Man in pub It was like a rainy mid-week night was hardly anybody. And this scruffy guy came in, came to the bar and said, ‘I’d like a Newcastle Brown. So he said, ‘Ok, right. So you went to the fridge, got the Newcastle Brown, got the glass back to the bar. The guy wasn’t there, so he thought he was gone for the Gents. Didn’t turn up after five minutes, I thought he was doing something naughty in the Gents. Not in there. Went to the Ladies. Not in there. Four or five people were in the bar. ‘You see the scruffy guy, where did he go?’ ‘Haven’t seen anybody.’ So they pulled the drink away and said it really annoyed him. So he went to the office, replayed the tape, and he said there’s a video of me talking to thin air. And I said I was a metre away from this guy.
Robin And they’ve had the opposite. They locked up at night, gone up to the office, looked at the CCTV and realised there was somebody still drinking downstairs in the bar. They’d gone downstairs and this very well-spoken lady rang up and she said, ‘You must stop investigating the tunnels, doing any digging.’ And I said, ‘Why?’ She said, ‘Because there’s a triangle of tunnels from Frome to Clay Hill to Longleat and back again. And in the middle of that triangle is a chamber with the devil’s golden horn. And if you disturb it, the devil will return.’
Peter So Robin, you started on this. How did that come about?
Robin It came about because we just moved house… into the house we lived in until very recently at Wallbridge 20 years ago. And I was restoring the cellar and my pick hammer went through what I thought was plaster. It turned out to be a hole, and a waft of air came through when I took the hammer out of the wall. So that’s not supposed to happen in cellars. I realised it was something on the other side. That’s when I thought, this is probably a Frome tunnel. But I’d heard the rumours, so started trying to find out and people said, ‘Oh, it’s all rubbish.’ Or other people said, ‘Oh yes, I’ve been in those; used to play in them when I was a boy.’ I went to the museum and they had nothing.
Peter So you got the tunnelling bug from that?
Robin Absolutely. Well, the story is fascinating, isn’t it? So together as a group of friends.
Peter So you started literally digging around. How many miles of tunnels are there, do you think?
Robin Well, there are three big ones that we have first-hand accounts for that stretch from the edge of Frome to outlying villages. So they’re all two, three, four miles long, and because they’ve all come from first-hand accounts and all the different tunnels in town, we think they were started building them during the Reformation and the Civil War. One was abandoned. So that’s insurance policies. But nobody builds a tunnel from the edge of a town to an outlying village a few miles away as a drain, or for fun.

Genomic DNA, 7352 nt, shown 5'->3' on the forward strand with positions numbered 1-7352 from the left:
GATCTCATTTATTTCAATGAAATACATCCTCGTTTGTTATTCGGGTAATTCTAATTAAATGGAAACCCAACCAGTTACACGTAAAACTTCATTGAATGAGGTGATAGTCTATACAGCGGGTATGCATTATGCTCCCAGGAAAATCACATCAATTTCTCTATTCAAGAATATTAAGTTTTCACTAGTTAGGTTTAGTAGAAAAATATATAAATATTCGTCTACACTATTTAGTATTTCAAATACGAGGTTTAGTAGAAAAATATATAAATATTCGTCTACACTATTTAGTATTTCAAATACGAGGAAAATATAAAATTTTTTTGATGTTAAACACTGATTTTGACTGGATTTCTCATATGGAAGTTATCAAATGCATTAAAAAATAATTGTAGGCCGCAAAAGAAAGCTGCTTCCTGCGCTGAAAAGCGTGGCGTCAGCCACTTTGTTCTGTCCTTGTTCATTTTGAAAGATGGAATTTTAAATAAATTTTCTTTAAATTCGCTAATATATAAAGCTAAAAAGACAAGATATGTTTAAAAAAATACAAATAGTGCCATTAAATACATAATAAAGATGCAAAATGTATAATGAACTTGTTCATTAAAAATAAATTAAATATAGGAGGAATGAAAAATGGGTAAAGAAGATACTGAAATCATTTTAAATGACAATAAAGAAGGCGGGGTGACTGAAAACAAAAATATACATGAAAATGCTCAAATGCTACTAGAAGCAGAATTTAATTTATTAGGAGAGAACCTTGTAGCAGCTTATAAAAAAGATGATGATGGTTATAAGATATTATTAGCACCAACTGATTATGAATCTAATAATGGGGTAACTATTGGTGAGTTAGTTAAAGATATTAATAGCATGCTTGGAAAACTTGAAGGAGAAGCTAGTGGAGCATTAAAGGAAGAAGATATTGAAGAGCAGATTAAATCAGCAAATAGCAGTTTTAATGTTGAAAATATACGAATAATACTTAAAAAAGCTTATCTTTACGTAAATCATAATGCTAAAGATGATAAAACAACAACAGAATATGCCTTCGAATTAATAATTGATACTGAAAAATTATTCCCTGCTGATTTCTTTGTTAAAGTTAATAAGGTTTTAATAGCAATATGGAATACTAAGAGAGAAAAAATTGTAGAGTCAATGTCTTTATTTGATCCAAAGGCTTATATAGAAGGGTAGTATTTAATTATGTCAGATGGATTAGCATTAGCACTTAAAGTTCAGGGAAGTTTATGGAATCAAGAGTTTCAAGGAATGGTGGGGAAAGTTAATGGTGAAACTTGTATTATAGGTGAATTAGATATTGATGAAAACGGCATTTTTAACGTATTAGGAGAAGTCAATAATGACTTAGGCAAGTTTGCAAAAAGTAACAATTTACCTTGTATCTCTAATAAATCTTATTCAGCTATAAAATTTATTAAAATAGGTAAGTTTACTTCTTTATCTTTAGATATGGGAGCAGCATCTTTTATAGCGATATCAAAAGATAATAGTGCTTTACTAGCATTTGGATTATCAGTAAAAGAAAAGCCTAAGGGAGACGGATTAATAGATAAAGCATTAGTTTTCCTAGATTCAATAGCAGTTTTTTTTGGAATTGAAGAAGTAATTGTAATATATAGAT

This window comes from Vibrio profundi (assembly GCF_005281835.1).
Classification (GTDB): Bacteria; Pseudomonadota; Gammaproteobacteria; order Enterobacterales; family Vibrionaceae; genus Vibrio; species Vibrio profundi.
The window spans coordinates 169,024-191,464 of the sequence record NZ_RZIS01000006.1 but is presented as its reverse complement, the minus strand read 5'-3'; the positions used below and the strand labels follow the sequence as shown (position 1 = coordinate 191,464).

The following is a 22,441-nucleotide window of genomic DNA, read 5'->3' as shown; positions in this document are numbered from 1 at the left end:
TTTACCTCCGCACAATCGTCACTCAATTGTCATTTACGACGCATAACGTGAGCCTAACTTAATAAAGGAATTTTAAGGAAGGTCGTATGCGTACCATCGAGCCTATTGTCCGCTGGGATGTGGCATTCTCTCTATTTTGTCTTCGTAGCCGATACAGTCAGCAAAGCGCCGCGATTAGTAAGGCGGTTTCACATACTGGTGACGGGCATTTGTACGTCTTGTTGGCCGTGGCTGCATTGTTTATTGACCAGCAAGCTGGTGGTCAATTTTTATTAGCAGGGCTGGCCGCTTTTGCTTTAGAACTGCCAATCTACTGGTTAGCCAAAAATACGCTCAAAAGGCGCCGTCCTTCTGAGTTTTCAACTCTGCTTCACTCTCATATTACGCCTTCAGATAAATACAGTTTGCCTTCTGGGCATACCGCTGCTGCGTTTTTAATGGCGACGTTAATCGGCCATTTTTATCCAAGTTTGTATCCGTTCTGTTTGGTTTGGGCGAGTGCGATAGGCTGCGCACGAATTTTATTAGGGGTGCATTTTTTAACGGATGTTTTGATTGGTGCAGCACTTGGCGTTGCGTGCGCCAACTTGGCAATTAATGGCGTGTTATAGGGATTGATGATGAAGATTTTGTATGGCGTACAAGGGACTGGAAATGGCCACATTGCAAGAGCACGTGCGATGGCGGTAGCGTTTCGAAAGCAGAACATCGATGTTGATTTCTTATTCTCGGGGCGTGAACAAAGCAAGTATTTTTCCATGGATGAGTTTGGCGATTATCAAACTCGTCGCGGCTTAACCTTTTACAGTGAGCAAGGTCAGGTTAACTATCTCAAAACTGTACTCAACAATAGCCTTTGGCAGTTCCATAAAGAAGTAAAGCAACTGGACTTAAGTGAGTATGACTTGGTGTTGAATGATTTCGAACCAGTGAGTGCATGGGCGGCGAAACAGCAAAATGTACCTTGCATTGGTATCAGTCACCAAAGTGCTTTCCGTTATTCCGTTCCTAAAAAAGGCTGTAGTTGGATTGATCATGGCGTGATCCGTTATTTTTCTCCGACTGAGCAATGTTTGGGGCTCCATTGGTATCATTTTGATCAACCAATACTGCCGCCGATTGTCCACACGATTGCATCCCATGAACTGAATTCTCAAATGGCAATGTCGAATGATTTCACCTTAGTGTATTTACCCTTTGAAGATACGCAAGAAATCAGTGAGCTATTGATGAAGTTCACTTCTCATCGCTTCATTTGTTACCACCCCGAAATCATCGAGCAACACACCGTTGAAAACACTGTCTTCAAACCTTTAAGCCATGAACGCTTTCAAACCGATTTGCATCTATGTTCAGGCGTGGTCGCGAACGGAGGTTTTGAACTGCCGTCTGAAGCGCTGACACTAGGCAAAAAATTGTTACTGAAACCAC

The last point I’d make is that also all these accounts have come from first-hand, as I say, first-hand accounts from people of a later generation. Now they can’t all be making it up, surely? They all got together when they left school, said,’ I know what: let’s all tell everybody about tunnels that don’t exist.’ I don’t believe that. Some of them are going to be a bit exaggerated, of course, but no there’s definitely something there. The big ones are the ones we want to get into.
Peter Obviously, they’re divided into different brackets. There’s industrial tunnels and others.
Robin Definitely. So three different types: drains and waterways, of course, because we have a porous rock, so when you build a town you have to have decent drains. In the old days, digging a drain meant you had to have a man-sized hole. Secondly, industrial for waterworks and other such things and flues, as you have you seen today. But the interesting ones are the clandestine escape tunnels, whether they’re from a house to the churchyard or from one town to another settlement.
Peter And the stately homes around here, like Longleat has one.
Robin That has three.
Peter And then and then during World War Two, there was something connected with Montgomery.
Robin Yes. We’ve got obviously got some evidence of Montgomery being here for a couple of years, but also first-hand accounts, again, of…restored tunnels are not quite the right way to describe it, but the walls have been rendered. There’s even a photograph floating about from the 1950s where they found a dissolving World War II car in these tunnels.
Peter And this was to provide a safe place, a bomb shelter?
Robin I think more likely that it was to move Montgomery quickly from a hotel where he was stationed, to a safer location.
Peter Well, Robin that was absolutely fascinating, and we wish you the very best of luck with your future digging all the way beneath Frome.
Robin You’re very welcome. I hope you’ve enjoyed it.